Do I need a referral for treatment?
A referral is not always necessary. Please ask about your insurance’s coverage when you schedule your first visit with us. We can help you determine whether a referral is needed.

What happens during my first visit?
During your first visit you can expect the following:

Arrive at your appointment with your paperwork completed. Please check our forms page for details about what to bring to your appointment.
You will be seen for the initial evaluation by a board licensed physical therapist.

The therapist will discuss the following:

  • Your medical history

  • Your current condition and reason for seeking treatment

  • Pain intensity, what aggravates and eases the problem

  • How this impacts your daily activities 

  • Your goals for physical therapy

  • Medications, tests, and procedures related to your health

The therapist will then perform the objective evaluation which may include some of the following:

  • Palpation – touching around the area of the pain/problem. This is done to check for the presence of tenderness, swelling, soft tissue integrity, tissue temperature, inflammation, etc.

  • Range of Motion (ROM) – the therapist will move the joint(s) to check for the quality of movement and any restrictions.

  • Muscle Testing – the therapist may check for strength and the quality of the muscle contraction. Muscle strength is graded with pain and weakness noted. This is also part of a neurological screening.

  • Neurological Screening – the therapist may check to see how the nerves are communicating with the muscles and sensation of touch. Reflexes may be assessed as well.

  • Special Tests – the therapist may perform special tests to confirm/rule out the presence of orthopedic pathologies.

  • Posture Assessment – the positions of joints relative to ideal and each other may be assessed.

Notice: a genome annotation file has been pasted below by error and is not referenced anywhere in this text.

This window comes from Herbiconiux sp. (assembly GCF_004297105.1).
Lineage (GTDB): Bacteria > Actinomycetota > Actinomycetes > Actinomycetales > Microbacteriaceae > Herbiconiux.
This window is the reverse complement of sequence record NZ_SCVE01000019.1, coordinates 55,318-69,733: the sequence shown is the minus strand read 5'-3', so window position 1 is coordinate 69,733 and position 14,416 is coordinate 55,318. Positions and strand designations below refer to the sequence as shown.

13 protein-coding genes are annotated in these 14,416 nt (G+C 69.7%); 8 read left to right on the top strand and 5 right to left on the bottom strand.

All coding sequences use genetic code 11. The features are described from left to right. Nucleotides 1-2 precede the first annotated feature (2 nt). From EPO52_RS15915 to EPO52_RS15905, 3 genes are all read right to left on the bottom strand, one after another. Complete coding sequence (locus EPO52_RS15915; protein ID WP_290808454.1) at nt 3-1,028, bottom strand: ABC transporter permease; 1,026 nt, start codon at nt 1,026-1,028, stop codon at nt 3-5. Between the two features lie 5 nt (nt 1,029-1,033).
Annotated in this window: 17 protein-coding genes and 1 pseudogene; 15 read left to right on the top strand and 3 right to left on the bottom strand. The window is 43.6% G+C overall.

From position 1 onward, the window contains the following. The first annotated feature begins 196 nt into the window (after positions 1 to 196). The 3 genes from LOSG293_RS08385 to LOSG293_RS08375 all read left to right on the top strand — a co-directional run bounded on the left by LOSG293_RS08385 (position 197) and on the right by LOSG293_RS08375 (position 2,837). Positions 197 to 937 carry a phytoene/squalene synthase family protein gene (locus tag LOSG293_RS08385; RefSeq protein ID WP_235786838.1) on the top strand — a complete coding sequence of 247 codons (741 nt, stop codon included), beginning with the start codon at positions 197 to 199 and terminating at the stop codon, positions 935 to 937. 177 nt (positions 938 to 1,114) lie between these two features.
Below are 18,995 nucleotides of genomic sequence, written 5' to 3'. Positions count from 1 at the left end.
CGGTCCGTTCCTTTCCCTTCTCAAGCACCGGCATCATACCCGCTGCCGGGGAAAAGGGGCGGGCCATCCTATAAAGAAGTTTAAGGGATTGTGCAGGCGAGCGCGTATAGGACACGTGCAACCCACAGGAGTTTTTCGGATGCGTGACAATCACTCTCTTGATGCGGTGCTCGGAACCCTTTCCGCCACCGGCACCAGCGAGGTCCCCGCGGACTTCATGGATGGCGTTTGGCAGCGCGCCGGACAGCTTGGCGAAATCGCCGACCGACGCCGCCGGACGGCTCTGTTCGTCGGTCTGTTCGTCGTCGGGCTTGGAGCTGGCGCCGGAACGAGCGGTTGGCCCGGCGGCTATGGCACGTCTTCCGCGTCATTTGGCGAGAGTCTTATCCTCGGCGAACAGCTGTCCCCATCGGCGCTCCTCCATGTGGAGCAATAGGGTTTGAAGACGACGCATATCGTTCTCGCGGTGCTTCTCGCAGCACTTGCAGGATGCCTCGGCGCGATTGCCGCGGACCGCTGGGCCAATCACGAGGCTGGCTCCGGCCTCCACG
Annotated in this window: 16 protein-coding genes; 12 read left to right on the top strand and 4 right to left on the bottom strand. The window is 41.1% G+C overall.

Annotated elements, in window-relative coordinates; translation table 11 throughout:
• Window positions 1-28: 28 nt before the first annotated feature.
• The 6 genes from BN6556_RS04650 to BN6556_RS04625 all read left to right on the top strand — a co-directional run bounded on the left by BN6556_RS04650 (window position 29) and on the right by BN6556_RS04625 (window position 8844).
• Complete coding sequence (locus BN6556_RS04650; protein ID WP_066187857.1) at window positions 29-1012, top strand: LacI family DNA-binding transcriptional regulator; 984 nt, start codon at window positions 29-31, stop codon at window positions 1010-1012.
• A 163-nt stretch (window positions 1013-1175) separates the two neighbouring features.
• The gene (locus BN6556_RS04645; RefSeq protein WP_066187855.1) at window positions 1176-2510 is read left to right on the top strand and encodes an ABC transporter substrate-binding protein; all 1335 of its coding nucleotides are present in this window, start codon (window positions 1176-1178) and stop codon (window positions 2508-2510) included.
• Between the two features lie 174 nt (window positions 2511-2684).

The therapist will then formulate a list of issues you are experiencing and how to treat those problems. This includes how many times you should see the therapist per week, how many weeks you will need therapy, home programs, patient education, short-term/long-term goals, and what is expected after discharge from therapy. This plan is created with input from you, your therapist, and your doctor.

How should I dress?
You should wear loose fitting clothing so you can expose the area that we will be evaluating and treating. For example, if you have a knee problem, it is best to wear shorts. For a shoulder problem, a tank top is a good choice. For low back problems, wear a loose-fitting shirt and pants so we can perform a thorough examination.

How long will each treatment last?
Treatment sessions typically last 30 to 60 minutes per visit.

How many visits will I need?
This is highly variable. You may need one visit or you may need weeks to months of care. It depends on your diagnosis, the severity of your impairments, your past medical history and more. 

Is physical therapy painful?
The primary physical therapy objective is pain relief. This is frequently accomplished with hands-on therapy treatments and exercise to maintain mobility gains from these hand-on interventions. In some cases, physical therapy techniques can be painful, but this is not the goal. 

For example, recovering range of motion after total knee replacement or range of motion after shoulder surgery may be painful. It is important that you communicate the intensity, frequency and duration of pain to your therapist. 

How does the billing process work?
Billing for physical therapy services is similar to what happens at your doctor’s office. When you are seen for treatment, the following occurs:

  • The physical therapist bills your insurance company, Workers’ Comp, or charges you based on Common Procedure Terminology (CPT) codes.

  • Those codes are transferred to a billing form that is either mailed or electronically communicated to the payer.

  • The payer processes this information and makes payments according to an agreed-upon fee schedule.

  • An Explanation of Benefits (EOB) is generated and sent to the patient and the physical therapy clinic with a check for payment and a balance due by the patient.

  • The patient is expected to make the payment on the balance, if any.

It is important to understand that there are many small steps (beyond the outline provided above) within the process. 

What will I have to do after physical therapy?
Some patients will need to continue with home exercises. Some may choose to continue with a gym exercise program. Others will complete their rehabilitation and return to normal daily activities. It is important that you communicate your goals to your therapist during your initial evaluation and on an ongoing basis so they develop and refine your custom program with you.